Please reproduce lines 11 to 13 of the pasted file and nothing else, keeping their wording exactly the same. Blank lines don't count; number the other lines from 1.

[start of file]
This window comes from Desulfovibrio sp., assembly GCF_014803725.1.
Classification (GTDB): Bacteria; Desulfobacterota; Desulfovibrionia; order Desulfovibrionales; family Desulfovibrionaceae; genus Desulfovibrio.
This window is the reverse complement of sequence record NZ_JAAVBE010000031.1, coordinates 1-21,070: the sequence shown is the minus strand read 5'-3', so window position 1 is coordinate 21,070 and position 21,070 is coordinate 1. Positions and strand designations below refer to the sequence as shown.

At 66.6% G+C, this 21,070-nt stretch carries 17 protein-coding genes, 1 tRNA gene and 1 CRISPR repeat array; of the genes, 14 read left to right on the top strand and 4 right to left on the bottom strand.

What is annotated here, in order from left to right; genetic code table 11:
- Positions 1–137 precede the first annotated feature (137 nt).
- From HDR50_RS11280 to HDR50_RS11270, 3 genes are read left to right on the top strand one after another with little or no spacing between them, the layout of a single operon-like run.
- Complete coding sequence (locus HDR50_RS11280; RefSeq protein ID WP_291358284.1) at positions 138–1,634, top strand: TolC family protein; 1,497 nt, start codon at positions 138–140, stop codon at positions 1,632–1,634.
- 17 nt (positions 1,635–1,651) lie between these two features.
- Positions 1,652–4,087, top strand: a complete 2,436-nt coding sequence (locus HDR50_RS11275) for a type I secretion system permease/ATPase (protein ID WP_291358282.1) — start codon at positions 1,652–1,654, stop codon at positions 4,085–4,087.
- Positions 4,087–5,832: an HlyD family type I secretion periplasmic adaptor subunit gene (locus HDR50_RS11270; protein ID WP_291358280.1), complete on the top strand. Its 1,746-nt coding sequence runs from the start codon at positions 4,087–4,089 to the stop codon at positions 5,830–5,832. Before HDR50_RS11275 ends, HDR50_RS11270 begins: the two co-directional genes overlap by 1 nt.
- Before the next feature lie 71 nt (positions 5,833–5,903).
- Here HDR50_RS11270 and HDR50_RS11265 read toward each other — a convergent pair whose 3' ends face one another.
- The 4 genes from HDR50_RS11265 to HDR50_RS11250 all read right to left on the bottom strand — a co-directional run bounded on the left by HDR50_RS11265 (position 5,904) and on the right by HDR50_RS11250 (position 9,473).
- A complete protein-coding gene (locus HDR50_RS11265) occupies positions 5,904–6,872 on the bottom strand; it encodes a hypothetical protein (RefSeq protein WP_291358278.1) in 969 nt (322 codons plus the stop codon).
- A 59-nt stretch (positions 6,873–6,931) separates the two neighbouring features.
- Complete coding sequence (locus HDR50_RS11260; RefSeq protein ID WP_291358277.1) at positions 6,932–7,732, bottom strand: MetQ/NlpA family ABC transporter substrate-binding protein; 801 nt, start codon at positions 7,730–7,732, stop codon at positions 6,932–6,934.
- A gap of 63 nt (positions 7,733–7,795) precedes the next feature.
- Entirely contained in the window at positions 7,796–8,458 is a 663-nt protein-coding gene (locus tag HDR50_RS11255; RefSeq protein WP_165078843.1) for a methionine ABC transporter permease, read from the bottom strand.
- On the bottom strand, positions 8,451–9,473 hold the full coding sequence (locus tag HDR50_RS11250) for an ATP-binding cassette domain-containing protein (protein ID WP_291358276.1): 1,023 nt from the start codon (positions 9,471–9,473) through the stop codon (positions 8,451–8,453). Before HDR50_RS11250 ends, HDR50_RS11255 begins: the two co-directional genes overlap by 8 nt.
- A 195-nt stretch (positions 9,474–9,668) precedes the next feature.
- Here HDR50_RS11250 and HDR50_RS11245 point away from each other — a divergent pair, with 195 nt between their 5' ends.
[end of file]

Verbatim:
- Positions 4,087–5,832: an HlyD family type I secretion periplasmic adaptor subunit gene (locus HDR50_RS11270; protein ID WP_291358280.1), complete on the top strand. Its 1,746-nt coding sequence runs from the start codon at positions 4,087–4,089 to the stop codon at positions 5,830–5,832. Before HDR50_RS11275 ends, HDR50_RS11270 begins: the two co-directional genes overlap by 1 nt.
- Before the next feature lie 71 nt (positions 5,833–5,903).
- Here HDR50_RS11270 and HDR50_RS11265 read toward each other — a convergent pair whose 3' ends face one another.